For me, as an indie author, I’m looking at Kindle Unlimited as a great way to get my books in front of people that wouldn’t normally read them; I have one in Select right now, but the KOLL is really a crap shoot, since a Prime user only gets one e-book a month they can borrow. And considering I review every book I read (and have done so for going on two and a quarter years now), that means that other “power readers” may also be doing the same thing. Reviews are one of those sticky points that indie authors can never seem to get enough of … or often any at all. Hopefully this could be a much more inexpensive in-road for that that problem.

I do have to say that authors in the program had better make sure their books are up to snuff in terms of formatting, editing, and proofreading. I’ve read about fifteen books since the start of the Kindle Unlimited program, all of which were books that I had interest in, but not nearly enough to chance buying them. At least four of them so far would’ve been returned for a refund because of poor presentation (two were nearly unreadable because of formatting issues).  This program could be a boon to indie writers, but we cannot live up to the stereotype that’s been forced upon us by the less scrupulous segments of our own community through a lazy attitude toward the basics of publishing!

So the sky is not falling. Rome is still standing, and in fact, Nero hasn’t even gotten his fiddle out. The Silver Surfer has not located us yet. Darkseid’s still a few factors away from the Anti-Life Equation. It’s still the main aria and there are no Viking helmets in sight. Let’s all just sit back and let things progress naturally, so we can all make some properly informed decisions on Kindle Unlimited.

Balls Deep in Self-Publishing: The Fussy Homophobe

Apparently, according to the folks over at the Fussy Librarian, only straighFussyhomophobet people can have contemporary romances. Everything else is just gay and lesbian whatever, all rolled into one big category to fight it out on the shelves and screens of the literati.

A friend of mine who’s a very erudite and readable author just finished a romance novel and submitted it to TFL. Unfortunately, They won’t run the book in the “contemporary romance” category because it’s about a romance between two men. Now I’m sure that this is probably de rigeur for a lot of these fly-by-night promo places (and, as far as I’m concerned, they’re ALL fly-by-night since they’re vampires sucking the money out of indie author wallets), but if you’re paying money up front, you’d like to think that’s one thing in a capitalist society that can overcome those outdated and moronic social mores. In this case, they refunded half of my friend’s cash and are going to run it in the “Gay/Lesbian” category.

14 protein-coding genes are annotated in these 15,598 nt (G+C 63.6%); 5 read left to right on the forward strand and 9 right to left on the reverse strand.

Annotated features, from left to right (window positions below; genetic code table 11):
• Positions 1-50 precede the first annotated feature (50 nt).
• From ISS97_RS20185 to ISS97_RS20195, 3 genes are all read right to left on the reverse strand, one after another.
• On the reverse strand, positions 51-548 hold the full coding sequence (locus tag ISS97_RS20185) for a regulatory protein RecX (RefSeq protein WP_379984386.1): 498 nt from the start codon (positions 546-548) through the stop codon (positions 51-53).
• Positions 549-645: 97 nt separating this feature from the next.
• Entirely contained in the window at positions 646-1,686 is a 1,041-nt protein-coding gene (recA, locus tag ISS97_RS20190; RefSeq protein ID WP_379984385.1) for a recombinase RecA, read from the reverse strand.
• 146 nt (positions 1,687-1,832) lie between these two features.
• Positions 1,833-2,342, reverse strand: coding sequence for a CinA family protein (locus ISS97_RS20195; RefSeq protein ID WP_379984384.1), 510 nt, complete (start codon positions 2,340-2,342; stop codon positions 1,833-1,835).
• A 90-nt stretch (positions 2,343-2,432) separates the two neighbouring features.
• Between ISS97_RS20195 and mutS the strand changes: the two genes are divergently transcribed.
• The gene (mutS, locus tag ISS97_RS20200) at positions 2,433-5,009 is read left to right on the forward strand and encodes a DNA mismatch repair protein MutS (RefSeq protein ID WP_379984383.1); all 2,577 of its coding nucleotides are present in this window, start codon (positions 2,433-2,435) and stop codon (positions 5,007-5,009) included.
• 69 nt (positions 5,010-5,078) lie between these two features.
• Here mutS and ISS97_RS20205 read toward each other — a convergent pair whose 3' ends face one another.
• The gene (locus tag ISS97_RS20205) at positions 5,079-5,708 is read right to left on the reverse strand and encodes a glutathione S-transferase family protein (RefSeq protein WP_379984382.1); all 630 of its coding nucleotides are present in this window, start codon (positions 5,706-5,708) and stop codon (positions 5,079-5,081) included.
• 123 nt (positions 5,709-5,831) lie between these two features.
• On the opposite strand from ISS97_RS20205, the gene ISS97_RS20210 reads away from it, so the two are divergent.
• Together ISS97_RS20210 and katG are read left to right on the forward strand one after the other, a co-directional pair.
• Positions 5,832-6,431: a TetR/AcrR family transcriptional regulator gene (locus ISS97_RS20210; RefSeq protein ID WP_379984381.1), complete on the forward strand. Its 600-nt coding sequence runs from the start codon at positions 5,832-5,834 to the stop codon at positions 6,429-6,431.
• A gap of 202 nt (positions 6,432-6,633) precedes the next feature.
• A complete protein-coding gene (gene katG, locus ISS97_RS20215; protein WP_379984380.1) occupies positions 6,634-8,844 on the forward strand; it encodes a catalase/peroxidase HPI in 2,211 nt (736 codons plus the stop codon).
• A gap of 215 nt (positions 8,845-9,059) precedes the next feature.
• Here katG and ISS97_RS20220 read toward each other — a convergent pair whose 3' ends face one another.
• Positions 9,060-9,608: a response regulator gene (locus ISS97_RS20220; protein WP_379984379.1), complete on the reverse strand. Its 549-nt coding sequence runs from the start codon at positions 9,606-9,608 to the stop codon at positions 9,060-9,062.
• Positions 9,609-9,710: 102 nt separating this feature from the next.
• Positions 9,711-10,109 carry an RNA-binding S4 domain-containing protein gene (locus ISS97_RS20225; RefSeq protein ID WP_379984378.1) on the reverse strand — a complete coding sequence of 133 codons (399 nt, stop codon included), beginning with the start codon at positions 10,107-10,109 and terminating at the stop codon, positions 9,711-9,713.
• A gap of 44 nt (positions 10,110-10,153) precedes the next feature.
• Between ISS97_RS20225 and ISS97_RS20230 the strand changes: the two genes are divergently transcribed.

Now, mind you, there is nothing wrong with having a separate category for LBGT works, but if a writer is just writing a story and doesn’t necessarily feel the need or desire to put in that category, why should they have to? A simple romance story is a simple romance story, no matter who the imaginary participants happen to be.

Sure, the Fussy Librarian is within their rights. They are the Fussy Librarian, after all. Yet another of the vampires that prey on the promotional needs of writers, with stringent review requirements, since having a lot of reviews always means you have a better book. Not.

But c’mon, people! We’re paying you to promote our work. WE should be the ones who decide where it goes, not you and your homophobic instincts. If you want our cash, fucking listen to us! The customer is always right, right?

 

Balls Deep in Self-Publishing: Crowdfunding, or as it should be called, Begging.

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It seems to be one of the more common things today, using one of the various crowdfunding sites to get your good idea off the ground and running. No problem with that at all; there are many interesting ideas, inventions, causes and the like that are worthy of the crowdfunding model.

However, I just can’t see independent authors and self-published authors using this method as a viable way to get their book published. If anything it should be the Court of Last Resort for any indie publishing effort, after all other options have been attempted.

I’ve seen quite a few campaigns on kickstarter, and particularly Indieagogo, from “authors” and even “publishing houses” trying to get money to fund their efforts. Most of them have been pretty outlandish, at least to anyone who knows the self-publishing game.